LOL, I just love it when people act like they had nothing to do with a terrible situation when they were right in the midst of of. Scott…you were one of the main talking heads…the HEAD talking head when it came to the media. Now…years later you want to tell the truth? Well…thanks buddy! Thanks for lying to us and then writing about it. $$$ellout. Are you donating any of your book sales to veterans of the Iraq war?
Note to all you Politicos: Don’t tell the truth on the backend, be a whistle blower and help your fellow Americans. I’m sorry but blaming Bush is like blaming a 5 year old who’s mom dresses him funny. Sure he might want to wear that red and white stripped long sleeve shirt and pea green and orange pants, but mom and dad are supposed to bring guidance and direction. It’s a team effort.
Steve Holland / Reuters WASHINGTON – Former White House press secretary Scott McClellan charges in an explosive new book that President George W. Bush shaded the truth and manipulated public opinion to make the case for the “unnecessary” Iraq war.
McClellan, the first Bush insider to write a book criticizing his former boss and fellow Texan, drew instant condemnations on Wednesday from former White House colleagues who wondered why he stayed on the job.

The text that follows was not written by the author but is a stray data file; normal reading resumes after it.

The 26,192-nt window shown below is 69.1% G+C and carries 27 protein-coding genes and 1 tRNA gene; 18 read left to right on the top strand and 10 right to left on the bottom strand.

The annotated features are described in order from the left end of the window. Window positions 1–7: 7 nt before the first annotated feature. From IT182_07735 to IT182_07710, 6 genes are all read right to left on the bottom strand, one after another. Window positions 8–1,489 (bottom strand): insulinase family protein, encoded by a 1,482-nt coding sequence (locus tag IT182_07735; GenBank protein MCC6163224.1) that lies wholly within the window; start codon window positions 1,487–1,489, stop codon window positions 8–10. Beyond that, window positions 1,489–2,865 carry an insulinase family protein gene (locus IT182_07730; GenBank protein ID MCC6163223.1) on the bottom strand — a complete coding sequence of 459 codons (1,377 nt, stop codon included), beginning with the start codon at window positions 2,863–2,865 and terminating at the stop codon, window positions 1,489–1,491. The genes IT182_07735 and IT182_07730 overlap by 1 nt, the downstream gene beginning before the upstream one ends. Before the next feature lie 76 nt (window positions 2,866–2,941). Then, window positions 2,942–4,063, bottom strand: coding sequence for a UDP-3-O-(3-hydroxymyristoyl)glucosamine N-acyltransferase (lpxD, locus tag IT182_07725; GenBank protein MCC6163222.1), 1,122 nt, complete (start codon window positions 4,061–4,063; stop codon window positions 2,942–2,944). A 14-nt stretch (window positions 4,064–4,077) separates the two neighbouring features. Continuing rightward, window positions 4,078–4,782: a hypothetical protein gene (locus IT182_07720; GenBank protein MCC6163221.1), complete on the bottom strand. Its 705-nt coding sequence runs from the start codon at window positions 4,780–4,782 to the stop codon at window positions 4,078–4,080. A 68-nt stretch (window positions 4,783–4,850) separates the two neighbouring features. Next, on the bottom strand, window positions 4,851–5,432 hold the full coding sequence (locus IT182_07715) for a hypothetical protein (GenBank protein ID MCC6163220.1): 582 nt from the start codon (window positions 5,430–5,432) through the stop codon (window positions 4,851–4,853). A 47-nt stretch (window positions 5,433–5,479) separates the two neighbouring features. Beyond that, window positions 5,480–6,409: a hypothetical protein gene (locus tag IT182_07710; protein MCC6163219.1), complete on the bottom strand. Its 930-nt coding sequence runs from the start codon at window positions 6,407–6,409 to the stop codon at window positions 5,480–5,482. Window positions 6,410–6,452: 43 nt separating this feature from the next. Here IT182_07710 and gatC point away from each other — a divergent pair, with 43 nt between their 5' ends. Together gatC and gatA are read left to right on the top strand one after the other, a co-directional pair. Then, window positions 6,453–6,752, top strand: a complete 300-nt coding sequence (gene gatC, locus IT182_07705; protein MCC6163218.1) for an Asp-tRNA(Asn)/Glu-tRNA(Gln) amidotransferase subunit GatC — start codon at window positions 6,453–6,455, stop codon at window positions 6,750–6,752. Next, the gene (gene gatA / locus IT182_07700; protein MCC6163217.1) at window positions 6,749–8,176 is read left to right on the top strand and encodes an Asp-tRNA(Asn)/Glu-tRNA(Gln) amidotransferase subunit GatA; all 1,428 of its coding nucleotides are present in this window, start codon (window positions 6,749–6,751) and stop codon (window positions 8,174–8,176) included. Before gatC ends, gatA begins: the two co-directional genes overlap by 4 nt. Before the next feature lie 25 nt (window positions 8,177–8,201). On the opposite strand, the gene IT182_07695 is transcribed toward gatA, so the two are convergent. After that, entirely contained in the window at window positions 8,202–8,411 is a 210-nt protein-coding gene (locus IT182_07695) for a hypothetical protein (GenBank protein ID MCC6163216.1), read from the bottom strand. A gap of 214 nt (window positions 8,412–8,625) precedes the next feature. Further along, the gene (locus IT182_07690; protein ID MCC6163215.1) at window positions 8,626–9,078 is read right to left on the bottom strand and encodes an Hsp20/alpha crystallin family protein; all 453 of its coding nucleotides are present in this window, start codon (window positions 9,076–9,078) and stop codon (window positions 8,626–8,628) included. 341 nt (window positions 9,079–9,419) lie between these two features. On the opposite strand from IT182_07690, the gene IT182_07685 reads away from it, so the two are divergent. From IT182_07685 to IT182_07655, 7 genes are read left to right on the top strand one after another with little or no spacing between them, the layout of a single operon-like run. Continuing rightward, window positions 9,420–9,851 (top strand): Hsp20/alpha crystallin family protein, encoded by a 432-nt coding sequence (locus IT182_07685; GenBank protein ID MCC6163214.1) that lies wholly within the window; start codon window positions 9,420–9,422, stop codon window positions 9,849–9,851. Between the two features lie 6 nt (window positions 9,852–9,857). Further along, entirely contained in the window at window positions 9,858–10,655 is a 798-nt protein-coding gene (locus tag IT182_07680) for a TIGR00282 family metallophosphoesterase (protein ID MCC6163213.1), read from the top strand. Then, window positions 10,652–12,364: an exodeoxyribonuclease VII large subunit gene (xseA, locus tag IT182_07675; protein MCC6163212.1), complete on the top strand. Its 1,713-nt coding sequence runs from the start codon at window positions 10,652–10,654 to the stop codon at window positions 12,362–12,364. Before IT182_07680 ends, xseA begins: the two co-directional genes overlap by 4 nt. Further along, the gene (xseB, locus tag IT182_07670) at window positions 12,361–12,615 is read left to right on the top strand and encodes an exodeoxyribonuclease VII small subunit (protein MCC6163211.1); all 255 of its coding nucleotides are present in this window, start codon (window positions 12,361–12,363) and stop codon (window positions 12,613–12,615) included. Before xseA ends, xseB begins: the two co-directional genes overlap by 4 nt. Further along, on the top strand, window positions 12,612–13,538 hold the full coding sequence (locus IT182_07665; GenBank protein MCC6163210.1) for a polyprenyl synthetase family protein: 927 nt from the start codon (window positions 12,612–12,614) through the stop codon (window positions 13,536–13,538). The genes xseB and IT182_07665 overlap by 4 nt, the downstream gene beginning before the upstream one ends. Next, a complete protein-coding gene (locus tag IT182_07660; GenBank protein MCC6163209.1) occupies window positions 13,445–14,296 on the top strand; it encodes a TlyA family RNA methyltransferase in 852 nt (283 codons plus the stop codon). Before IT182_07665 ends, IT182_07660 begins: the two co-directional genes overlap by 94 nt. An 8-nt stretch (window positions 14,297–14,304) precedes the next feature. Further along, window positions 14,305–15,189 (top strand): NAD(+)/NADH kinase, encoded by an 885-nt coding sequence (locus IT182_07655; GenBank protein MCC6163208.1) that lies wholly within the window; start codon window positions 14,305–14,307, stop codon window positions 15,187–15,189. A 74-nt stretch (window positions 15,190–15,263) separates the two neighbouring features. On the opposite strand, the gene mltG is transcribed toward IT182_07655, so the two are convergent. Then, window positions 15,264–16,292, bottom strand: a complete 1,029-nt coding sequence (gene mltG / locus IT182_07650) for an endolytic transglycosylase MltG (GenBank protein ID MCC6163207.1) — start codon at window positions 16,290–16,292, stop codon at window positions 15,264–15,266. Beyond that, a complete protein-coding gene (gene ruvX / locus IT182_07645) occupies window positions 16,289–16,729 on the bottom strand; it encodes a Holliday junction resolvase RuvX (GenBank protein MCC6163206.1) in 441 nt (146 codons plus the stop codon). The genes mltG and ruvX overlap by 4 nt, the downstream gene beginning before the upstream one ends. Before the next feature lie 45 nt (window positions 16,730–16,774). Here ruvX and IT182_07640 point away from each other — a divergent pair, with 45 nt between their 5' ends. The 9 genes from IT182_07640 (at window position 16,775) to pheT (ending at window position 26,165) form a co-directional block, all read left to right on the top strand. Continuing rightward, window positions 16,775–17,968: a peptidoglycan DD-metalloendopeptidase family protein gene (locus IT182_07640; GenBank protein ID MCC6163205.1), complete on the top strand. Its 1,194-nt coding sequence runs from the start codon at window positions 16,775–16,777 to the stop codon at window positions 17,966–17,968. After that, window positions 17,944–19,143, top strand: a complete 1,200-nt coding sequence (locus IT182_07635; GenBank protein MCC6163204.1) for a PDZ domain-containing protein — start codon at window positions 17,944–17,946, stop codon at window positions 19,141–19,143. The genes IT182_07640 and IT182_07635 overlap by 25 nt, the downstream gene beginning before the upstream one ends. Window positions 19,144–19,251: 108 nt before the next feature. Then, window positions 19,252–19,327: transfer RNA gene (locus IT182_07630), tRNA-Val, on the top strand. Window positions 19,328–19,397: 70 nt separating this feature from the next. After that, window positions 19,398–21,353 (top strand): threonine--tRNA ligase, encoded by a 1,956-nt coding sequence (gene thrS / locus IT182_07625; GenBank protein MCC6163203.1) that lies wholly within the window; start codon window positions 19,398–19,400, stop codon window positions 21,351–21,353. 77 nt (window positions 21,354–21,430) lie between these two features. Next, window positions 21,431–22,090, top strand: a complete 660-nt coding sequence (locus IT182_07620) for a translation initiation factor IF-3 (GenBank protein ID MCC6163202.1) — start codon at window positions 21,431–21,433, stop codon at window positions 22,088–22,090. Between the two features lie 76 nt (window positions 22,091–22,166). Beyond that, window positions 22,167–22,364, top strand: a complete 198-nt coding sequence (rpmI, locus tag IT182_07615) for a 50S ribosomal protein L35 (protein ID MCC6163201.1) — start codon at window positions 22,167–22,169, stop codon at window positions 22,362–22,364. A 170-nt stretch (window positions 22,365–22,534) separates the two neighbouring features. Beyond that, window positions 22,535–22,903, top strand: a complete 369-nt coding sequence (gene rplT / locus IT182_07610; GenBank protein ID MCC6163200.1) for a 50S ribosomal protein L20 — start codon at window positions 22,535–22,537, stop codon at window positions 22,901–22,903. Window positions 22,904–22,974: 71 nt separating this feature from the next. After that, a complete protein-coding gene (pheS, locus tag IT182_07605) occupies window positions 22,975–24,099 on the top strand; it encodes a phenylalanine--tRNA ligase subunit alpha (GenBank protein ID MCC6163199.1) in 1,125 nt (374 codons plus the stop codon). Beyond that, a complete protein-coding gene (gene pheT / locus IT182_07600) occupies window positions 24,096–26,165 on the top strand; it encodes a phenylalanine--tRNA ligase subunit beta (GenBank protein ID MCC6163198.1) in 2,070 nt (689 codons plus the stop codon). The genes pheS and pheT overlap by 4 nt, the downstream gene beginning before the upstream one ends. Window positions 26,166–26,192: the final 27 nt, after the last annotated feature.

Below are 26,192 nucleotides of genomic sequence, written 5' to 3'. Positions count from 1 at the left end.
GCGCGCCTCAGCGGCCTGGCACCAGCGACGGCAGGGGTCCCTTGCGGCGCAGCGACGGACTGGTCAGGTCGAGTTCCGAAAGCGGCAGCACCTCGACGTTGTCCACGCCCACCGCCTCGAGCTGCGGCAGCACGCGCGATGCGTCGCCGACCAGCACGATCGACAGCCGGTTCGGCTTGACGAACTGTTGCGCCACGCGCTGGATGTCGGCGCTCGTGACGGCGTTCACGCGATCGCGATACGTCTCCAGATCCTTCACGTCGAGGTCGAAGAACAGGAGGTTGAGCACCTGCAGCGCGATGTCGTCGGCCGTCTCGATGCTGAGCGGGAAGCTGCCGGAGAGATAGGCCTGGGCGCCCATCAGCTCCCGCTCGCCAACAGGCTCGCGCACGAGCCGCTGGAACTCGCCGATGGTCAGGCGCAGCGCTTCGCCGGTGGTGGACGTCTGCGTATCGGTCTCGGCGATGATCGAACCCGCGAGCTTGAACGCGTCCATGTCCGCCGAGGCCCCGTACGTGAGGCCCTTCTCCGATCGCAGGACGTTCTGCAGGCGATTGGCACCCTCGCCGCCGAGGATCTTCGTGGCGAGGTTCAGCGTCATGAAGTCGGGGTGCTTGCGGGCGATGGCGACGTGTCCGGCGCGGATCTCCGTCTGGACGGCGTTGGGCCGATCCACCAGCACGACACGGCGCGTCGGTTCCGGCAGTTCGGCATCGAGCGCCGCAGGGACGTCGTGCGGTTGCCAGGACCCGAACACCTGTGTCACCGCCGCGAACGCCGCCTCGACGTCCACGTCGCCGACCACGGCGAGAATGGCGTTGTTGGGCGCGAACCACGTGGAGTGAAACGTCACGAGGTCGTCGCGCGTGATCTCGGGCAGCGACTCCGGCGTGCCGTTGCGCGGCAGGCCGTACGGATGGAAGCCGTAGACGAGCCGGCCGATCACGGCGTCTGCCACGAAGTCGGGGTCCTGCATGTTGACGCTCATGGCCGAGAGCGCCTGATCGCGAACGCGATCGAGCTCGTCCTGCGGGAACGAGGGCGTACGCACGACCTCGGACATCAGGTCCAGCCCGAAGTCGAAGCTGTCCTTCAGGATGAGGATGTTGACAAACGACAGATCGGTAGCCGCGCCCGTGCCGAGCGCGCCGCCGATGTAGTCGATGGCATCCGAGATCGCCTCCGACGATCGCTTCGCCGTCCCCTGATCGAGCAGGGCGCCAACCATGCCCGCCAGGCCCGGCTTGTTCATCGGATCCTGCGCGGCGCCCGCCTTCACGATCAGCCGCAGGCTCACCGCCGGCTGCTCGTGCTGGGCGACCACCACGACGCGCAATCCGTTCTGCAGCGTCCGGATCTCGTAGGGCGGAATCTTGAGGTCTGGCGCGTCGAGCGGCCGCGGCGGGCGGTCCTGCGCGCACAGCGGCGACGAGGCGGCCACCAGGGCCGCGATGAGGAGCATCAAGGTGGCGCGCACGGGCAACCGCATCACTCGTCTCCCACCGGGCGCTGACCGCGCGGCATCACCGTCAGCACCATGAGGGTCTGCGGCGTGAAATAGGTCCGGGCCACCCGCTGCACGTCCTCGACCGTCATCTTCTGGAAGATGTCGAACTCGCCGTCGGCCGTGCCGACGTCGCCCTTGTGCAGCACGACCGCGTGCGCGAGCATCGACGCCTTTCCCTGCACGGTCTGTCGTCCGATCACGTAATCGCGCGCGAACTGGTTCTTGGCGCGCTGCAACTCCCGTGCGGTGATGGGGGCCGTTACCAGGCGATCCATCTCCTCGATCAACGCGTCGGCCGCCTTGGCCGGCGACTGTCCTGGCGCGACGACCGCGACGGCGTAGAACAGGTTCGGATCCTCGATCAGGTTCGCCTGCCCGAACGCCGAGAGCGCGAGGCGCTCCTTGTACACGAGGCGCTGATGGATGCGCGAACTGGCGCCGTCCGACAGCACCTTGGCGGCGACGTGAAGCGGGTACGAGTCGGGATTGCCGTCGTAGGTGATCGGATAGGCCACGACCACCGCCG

“If he thinks he’s going to ingratiate himself to his critics, he’s sorely mistaken, and unfortunately, the only friends he had, he just lost,” said Dan Bartlett, who served as White House counselor.
McClellan, in “What Happened — Inside the Bush White House and Washington’s Culture of Deception,” presents himself as a one-time true Bush believer who mistakenly fell in line behind “the campaign to sell the war” in Iraq.
McClellan, who had argued strenuously from the White House podium on why the war was justified, wrote that the decision to go to war in Iraq was a “fateful misstep.”
“What I do know is that war should only be waged when necessary, and the Iraq war was not necessary,” he said.
McClellan called Bush “a man of personal charm, wit, and enormous political skill,” and “plenty smart enough to be president,” while sprinkling criticism of him throughout the 341-page book. Continue reading